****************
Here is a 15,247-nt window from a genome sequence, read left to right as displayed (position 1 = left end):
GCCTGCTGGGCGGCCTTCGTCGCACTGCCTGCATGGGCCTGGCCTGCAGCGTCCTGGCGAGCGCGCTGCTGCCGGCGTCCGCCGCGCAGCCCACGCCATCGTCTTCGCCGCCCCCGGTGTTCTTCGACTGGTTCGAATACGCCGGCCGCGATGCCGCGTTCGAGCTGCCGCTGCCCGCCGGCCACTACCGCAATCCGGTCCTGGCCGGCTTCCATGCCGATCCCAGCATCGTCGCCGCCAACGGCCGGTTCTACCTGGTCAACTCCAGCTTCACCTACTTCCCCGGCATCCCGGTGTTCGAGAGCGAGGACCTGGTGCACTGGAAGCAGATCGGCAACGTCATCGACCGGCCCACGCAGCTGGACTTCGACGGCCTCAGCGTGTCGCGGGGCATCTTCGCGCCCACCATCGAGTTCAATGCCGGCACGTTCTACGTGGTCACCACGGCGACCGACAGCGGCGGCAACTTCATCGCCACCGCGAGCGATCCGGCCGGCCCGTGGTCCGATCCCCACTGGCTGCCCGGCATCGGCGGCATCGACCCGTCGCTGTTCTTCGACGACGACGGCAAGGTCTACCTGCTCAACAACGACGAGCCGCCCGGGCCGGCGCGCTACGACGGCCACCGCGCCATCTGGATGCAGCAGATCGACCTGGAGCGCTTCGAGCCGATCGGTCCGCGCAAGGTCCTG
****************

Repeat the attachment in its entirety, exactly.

Here is a 15,247-nt window from a genome sequence, read left to right as displayed (position 1 = left end):
GCCTGCTGGGCGGCCTTCGTCGCACTGCCTGCATGGGCCTGGCCTGCAGCGTCCTGGCGAGCGCGCTGCTGCCGGCGTCCGCCGCGCAGCCCACGCCATCGTCTTCGCCGCCCCCGGTGTTCTTCGACTGGTTCGAATACGCCGGCCGCGATGCCGCGTTCGAGCTGCCGCTGCCCGCCGGCCACTACCGCAATCCGGTCCTGGCCGGCTTCCATGCCGATCCCAGCATCGTCGCCGCCAACGGCCGGTTCTACCTGGTCAACTCCAGCTTCACCTACTTCCCCGGCATCCCGGTGTTCGAGAGCGAGGACCTGGTGCACTGGAAGCAGATCGGCAACGTCATCGACCGGCCCACGCAGCTGGACTTCGACGGCCTCAGCGTGTCGCGGGGCATCTTCGCGCCCACCATCGAGTTCAATGCCGGCACGTTCTACGTGGTCACCACGGCGACCGACAGCGGCGGCAACTTCATCGCCACCGCGAGCGATCCGGCCGGCCCGTGGTCCGATCCCCACTGGCTGCCCGGCATCGGCGGCATCGACCCGTCGCTGTTCTTCGACGACGACGGCAAGGTCTACCTGCTCAACAACGACGAGCCGCCCGGGCCGGCGCGCTACGACGGCCACCGCGCCATCTGGATGCAGCAGATCGACCTGGAGCGCTTCGAGCCGATCGGTCCGCGCAAGGTCCTG